[Today: Jello Biafra pokes the fat cats…]
“I don’t make jokes. I just watch the government and report the facts,” was how social satirist Will Rogers summed up his line of work. Rogers was a master of one-line barbs that often called out the buffoons and clowns running America. In spite of his pointed criticisms of the country, Rogers was immensely popular during the first third of the 20th century, because he blunted his verbal daggers with an aw-shucks, homespun humor that was both brilliant and disarming.
Even though he’s a spiritual heir of Will Rogers, Dead Kennedys frontman Jello Biafra isn’t widely considered to be either a great American or a generational spokesman. He’s provoked violent reactions from both the left and the right, been stomped in public by punks in Berkeley, CA and successfully sued by the government for obscenity. That’s because, far from softening his witticisms like Will Rogers, he wrapped them in barbed wire and lit them on fire, writing songs that encouraged nuclear annihilation of the poor, compared the California government to Nazis, and advised the rich to vacation in war-torn, Khmer Rouge-infested Cambodia. Biafra took every opportunity to goose yuppies, hippies, bureaucrats, liberals, conservatives, and just about everyone else – and paid the price in jail time and broken bones.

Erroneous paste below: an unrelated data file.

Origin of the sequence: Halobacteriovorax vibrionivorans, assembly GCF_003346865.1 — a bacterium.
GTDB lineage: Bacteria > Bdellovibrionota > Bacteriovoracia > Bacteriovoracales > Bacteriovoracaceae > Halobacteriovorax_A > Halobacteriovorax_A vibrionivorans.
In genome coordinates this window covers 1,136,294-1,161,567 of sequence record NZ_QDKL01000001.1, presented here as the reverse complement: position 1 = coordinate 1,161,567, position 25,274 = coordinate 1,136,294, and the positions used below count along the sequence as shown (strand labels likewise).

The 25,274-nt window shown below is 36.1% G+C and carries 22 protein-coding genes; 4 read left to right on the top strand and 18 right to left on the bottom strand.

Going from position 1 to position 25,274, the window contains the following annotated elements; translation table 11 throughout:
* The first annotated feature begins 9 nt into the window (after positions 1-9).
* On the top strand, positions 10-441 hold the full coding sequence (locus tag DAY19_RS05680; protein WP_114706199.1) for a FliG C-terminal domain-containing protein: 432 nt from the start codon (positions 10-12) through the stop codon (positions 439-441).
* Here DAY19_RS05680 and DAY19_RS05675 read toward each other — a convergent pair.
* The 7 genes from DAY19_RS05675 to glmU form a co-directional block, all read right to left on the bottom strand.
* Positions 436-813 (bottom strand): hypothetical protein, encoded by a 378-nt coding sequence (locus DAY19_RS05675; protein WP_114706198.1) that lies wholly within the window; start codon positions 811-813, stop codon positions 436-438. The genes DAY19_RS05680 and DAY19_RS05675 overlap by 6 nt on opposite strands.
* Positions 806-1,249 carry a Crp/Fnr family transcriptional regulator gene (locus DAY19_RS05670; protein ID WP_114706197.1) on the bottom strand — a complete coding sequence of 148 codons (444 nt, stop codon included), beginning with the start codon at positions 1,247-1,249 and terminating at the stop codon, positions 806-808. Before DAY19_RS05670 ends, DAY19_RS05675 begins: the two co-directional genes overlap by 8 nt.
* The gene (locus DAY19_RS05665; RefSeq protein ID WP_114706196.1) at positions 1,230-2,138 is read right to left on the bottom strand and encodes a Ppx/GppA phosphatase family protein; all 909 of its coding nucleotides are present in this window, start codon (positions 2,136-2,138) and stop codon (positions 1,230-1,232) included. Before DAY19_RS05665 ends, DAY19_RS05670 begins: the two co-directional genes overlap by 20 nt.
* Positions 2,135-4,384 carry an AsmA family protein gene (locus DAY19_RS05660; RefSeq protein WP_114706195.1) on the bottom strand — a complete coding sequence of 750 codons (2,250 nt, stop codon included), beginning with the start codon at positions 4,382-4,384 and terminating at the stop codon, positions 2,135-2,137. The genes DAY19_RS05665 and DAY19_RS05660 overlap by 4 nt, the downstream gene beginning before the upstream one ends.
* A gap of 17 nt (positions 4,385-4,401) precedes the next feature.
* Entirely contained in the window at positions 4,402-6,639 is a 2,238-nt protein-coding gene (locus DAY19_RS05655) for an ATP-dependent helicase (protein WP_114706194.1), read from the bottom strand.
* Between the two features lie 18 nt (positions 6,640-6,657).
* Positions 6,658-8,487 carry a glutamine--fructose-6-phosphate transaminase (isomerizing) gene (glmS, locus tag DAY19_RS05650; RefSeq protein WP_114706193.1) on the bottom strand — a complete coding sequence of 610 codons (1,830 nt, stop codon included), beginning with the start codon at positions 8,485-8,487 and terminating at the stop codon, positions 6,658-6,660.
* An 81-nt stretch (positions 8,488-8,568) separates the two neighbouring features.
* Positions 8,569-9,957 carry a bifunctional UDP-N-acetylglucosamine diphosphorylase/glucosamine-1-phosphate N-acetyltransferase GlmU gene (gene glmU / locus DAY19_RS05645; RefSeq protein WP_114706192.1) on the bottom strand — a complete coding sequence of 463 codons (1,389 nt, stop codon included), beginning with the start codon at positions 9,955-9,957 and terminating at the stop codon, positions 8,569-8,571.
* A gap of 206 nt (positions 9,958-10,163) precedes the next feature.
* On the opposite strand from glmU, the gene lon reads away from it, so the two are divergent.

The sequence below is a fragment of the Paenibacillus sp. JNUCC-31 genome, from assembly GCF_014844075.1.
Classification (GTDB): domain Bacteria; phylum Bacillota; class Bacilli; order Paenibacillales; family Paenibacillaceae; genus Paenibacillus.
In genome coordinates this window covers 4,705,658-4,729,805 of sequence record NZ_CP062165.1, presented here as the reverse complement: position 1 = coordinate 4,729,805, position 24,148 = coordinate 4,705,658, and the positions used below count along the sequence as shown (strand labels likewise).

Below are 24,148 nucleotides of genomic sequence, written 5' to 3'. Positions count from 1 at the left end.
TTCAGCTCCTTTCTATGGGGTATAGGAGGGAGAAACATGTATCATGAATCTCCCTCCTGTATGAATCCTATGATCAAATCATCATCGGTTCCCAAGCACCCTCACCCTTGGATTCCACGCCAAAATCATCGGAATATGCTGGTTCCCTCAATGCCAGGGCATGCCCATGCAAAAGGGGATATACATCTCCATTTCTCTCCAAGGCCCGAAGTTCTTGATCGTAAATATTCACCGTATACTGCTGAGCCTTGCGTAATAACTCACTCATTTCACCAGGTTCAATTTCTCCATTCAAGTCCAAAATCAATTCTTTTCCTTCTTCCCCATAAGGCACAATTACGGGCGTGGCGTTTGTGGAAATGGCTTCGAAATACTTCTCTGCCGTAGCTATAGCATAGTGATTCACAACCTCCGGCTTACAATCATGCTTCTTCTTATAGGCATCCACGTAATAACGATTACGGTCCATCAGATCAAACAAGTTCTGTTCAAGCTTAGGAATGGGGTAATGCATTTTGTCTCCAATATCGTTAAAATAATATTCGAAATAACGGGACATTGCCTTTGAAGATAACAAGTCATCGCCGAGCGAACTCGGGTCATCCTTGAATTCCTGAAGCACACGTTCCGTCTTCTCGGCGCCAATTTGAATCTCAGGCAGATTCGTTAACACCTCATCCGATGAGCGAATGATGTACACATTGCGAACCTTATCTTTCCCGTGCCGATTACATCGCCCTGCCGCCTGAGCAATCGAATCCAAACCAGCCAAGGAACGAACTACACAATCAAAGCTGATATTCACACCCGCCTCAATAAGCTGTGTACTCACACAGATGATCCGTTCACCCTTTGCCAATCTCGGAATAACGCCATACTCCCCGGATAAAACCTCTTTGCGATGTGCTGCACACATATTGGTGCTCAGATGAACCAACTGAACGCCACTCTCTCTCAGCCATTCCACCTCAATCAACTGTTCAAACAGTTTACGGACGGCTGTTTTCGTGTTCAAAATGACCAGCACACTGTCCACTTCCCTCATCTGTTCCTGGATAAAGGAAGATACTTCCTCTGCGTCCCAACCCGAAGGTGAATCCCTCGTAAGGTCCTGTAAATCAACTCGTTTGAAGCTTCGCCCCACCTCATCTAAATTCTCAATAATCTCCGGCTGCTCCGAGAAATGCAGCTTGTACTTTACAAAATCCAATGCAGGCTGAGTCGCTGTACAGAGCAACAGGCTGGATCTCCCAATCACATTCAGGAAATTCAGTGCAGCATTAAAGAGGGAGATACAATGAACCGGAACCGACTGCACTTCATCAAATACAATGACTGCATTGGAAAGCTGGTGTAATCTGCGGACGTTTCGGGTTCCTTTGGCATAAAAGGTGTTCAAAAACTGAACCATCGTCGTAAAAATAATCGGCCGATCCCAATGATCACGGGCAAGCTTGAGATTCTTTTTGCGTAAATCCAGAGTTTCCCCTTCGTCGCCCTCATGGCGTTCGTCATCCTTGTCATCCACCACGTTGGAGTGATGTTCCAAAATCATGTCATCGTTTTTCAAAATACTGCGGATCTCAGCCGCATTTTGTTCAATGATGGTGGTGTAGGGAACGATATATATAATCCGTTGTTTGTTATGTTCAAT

But his inflammatory persona and intensely nasal vocal delivery distract too many people from one of the great American punk songbooks. Released in September of 1980, Dead Kennedys’ debut Fresh Fruit For Rotting Vegetables is one of those rare albums that actually increases in stature as the years pass. While heads of state continue to get crazier with power and more bloated with greed, while the poor grow increasingly poor by the day, the words of Jello Biafra ring out louder than ever.
Listen: Holiday In Cambodia
Listen: Kill The Poor
Listen: California Über Alles
[Happy birthday to my brother, the biggest punk I know…]